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Palmer goes into action

By Staff
Trail Notes:
Attorney Frank Trapp is reserving comment about whether he will advise Kim Gianakos, owner of Gianakos Associates, to seek payment of almost $250,000 in unpaid Comcast invoices if she is acquitted.
David Colvin's cross-billing/reimbursement instructions were not limited to the defendants. He asked Cantey Paint and Interiors in Meridian to pay artist Cindy Matthews for work at his Lindley Road home and then bill him for the work. Lowe's paid for construction work. Bruister and Associates, a Comcast satellite installation contractor, paid for a new four-door Lexus.
Wayne Raley has a hearing problem and was cautioned not to answer any question unless he was sure he understood it clearly. Raley, a very soft-spoken man, was urged more than once to speak up so the jury could hear him.
Over the years, Raley has built 25 homes within a mile radius of where he lives.
Kim Gianakos completed her testimony Monday, and most of the Gianakos contingent did not attend the trial Tuesday. Her parents did attend. Her mother said, "As long as my daughter sits up there, I'm going to sit right here."
An X-ray machine and metal detector are located outside the courtroom, but are not always used. "These people have been coming in here for three weeks. We figure we know what's in their bag by now," one bailiff said. He did add, however, that the X-ray machine is used in the morning.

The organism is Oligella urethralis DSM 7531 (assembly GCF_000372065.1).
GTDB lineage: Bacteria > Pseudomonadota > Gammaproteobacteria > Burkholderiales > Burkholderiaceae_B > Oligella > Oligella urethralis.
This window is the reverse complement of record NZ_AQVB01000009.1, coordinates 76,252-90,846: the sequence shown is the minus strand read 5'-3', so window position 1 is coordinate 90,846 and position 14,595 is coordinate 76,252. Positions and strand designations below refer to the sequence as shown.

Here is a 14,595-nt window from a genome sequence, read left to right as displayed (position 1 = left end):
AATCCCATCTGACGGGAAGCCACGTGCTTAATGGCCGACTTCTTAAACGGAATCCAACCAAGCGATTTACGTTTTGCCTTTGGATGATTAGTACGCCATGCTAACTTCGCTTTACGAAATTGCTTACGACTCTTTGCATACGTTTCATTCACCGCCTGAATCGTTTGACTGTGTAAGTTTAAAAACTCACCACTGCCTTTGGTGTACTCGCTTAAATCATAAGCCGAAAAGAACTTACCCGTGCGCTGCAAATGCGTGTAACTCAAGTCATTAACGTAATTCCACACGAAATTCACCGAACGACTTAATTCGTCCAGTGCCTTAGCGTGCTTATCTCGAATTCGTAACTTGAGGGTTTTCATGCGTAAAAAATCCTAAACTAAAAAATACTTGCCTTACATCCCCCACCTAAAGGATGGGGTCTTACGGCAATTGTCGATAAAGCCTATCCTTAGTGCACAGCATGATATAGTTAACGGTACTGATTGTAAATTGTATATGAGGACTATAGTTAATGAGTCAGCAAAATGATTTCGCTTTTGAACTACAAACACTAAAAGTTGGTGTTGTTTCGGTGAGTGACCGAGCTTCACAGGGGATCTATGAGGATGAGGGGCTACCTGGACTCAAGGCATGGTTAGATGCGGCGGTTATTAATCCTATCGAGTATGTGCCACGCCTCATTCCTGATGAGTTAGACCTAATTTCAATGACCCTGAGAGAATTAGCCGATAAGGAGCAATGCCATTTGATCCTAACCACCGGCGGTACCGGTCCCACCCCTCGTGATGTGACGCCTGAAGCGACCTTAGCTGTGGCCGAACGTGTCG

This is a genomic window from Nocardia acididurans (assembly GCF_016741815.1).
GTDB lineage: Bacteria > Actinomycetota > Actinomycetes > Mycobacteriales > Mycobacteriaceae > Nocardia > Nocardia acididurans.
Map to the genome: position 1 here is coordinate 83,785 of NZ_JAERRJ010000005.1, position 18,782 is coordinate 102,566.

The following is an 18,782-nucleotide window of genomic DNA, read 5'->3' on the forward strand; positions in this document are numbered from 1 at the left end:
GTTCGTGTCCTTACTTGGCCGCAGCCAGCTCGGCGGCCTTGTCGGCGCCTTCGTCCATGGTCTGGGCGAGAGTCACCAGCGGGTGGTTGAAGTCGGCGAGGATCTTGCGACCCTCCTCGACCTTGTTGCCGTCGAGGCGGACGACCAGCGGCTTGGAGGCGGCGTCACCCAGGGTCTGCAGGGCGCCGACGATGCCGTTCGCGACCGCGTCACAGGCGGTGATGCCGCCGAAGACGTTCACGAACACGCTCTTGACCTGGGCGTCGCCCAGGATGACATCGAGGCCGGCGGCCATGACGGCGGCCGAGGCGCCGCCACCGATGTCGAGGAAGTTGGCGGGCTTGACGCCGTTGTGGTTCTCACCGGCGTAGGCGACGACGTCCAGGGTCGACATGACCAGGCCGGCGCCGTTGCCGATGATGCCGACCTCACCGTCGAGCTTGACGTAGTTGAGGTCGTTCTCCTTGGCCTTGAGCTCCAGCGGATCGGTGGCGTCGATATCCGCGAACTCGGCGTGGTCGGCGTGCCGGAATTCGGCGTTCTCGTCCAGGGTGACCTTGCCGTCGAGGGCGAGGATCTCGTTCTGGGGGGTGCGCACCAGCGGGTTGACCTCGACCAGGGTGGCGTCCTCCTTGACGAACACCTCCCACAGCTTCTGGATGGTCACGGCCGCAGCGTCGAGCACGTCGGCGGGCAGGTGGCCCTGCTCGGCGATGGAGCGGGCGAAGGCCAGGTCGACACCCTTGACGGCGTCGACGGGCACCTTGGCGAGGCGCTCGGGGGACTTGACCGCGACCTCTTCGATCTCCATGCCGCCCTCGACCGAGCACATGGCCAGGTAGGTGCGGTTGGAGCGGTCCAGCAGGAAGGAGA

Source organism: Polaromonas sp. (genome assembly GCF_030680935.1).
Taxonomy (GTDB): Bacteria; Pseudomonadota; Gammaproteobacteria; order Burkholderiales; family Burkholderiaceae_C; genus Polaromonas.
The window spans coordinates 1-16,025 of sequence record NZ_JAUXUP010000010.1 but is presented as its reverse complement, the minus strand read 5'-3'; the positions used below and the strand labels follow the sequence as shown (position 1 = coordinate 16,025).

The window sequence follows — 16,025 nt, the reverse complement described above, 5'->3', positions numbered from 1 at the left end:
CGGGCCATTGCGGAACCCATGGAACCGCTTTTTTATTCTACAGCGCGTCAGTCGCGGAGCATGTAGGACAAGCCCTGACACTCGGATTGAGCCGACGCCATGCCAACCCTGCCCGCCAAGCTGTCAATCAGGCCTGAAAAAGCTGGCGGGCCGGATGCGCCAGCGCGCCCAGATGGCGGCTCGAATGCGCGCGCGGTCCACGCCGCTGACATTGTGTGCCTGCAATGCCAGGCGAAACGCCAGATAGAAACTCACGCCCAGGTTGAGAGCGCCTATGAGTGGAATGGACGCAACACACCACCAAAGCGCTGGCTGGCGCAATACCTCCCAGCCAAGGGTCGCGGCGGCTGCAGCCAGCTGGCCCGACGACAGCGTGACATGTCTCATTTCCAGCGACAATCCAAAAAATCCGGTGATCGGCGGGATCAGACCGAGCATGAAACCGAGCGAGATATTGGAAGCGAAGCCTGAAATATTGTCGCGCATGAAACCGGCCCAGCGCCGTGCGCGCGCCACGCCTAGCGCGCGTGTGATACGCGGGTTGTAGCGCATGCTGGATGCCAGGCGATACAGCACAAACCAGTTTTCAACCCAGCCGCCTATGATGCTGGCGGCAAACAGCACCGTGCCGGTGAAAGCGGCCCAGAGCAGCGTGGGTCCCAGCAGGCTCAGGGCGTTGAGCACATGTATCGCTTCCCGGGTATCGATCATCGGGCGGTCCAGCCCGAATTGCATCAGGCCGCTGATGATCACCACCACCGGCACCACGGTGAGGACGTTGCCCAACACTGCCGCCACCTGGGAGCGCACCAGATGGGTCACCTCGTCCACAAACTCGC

An unanswered question: If there is nothing wrong with charging Comcast a 33.34 percent mark-up on reimbursement vouchers, why did Gianakos drop the handling fee to 10 percent in August 1995?
The composition of the jury was stated incorrectly in Tuesday's trial notes. Now that both alternate jurors have been called into service, the composition of the jury is six men and six women, three African-Americans and nine whites.
Catherine Newell testified that Colvin underwent a face lift and cheek implants to improve his appearance at seminars.
A former Lowe's employee testified the cabinets in Newell's Lindley Road home cost $60,000.
The last witness of the day Tuesday, Catherine Newell, did not understand that she was released. She continued to sit in the witness chair as the jury departed and lawyers started gathering up paperwork. She eventually asked Henry Palmer, "Can I go now?"
Lost in the blare of a high-profile conspiracy trial are Comcast's remarkable achievements in the late 1980s and 1990s. The company was ahead of the curve on video rental, opening "Video to Go" in 1986 well before the Blockbusters of the world. Comcast was one of the first companies to sell a private satellite that was not half the size of a Volkswagen. At 36 inches, their satellite dish was still a little bulky and it didn't have a lot of channels but it was the forerunner of today's dinner-plate sized version.

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